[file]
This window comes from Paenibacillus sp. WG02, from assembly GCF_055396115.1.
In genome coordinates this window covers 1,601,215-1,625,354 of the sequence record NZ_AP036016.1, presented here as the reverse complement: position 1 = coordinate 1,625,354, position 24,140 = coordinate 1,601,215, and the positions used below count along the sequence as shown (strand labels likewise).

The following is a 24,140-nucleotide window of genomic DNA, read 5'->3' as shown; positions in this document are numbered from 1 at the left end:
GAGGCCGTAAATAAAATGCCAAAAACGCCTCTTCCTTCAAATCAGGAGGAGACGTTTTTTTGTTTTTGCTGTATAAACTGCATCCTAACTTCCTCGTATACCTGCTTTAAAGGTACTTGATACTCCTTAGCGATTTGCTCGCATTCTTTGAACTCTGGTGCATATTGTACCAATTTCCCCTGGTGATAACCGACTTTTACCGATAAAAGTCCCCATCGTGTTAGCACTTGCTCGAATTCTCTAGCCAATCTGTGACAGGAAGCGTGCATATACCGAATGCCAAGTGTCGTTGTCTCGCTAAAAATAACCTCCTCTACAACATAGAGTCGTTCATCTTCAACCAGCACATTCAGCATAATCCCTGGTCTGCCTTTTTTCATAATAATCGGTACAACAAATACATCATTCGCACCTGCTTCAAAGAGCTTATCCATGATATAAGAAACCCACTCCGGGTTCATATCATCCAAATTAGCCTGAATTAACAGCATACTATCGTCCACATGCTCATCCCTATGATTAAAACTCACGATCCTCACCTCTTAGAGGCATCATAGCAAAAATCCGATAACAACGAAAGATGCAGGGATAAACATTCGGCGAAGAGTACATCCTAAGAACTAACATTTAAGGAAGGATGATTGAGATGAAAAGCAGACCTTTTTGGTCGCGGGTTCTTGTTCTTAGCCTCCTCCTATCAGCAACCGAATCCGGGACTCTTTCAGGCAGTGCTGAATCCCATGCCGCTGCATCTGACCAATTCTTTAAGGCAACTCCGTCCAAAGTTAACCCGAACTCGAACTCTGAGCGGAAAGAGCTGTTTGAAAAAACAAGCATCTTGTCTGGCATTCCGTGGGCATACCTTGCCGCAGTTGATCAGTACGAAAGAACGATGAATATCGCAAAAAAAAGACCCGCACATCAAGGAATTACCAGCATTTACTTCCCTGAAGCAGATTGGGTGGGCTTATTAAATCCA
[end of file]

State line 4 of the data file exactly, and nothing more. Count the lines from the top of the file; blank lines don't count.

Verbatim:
GAGGCCGTAAATAAAATGCCAAAAACGCCTCTTCCTTCAAATCAGGAGGAGACGTTTTTTTGTTTTTGCTGTATAAACTGCATCCTAACTTCCTCGTATACCTGCTTTAAAGGTACTTGATACTCCTTAGCGATTTGCTCGCATTCTTTGAACTCTGGTGCATATTGTACCAATTTCCCCTGGTGATAACCGACTTTTACCGATAAAAGTCCCCATCGTGTTAGCACTTGCTCGAATTCTCTAGCCAATCTGTGACAGGAAGCGTGCATATACCGAATGCCAAGTGTCGTTGTCTCGCTAAAAATAACCTCCTCTACAACATAGAGTCGTTCATCTTCAACCAGCACATTCAGCATAATCCCTGGTCTGCCTTTTTTCATAATAATCGGTACAACAAATACATCATTCGCACCTGCTTCAAAGAGCTTATCCATGATATAAGAAACCCACTCCGGGTTCATATCATCCAAATTAGCCTGAATTAACAGCATACTATCGTCCACATGCTCATCCCTATGATTAAAACTCACGATCCTCACCTCTTAGAGGCATCATAGCAAAAATCCGATAACAACGAAAGATGCAGGGATAAACATTCGGCGAAGAGTACATCCTAAGAACTAACATTTAAGGAAGGATGATTGAGATGAAAAGCAGACCTTTTTGGTCGCGGGTTCTTGTTCTTAGCCTCCTCCTATCAGCAACCGAATCCGGGACTCTTTCAGGCAGTGCTGAATCCCATGCCGCTGCATCTGACCAATTCTTTAAGGCAACTCCGTCCAAAGTTAACCCGAACTCGAACTCTGAGCGGAAAGAGCTGTTTGAAAAAACAAGCATCTTGTCTGGCATTCCGTGGGCATACCTTGCCGCAGTTGATCAGTACGAAAGAACGATGAATATCGCAAAAAAAAGACCCGCACATCAAGGAATTACCAGCATTTACTTCCCTGAAGCAGATTGGGTGGGCTTATTAAATCCA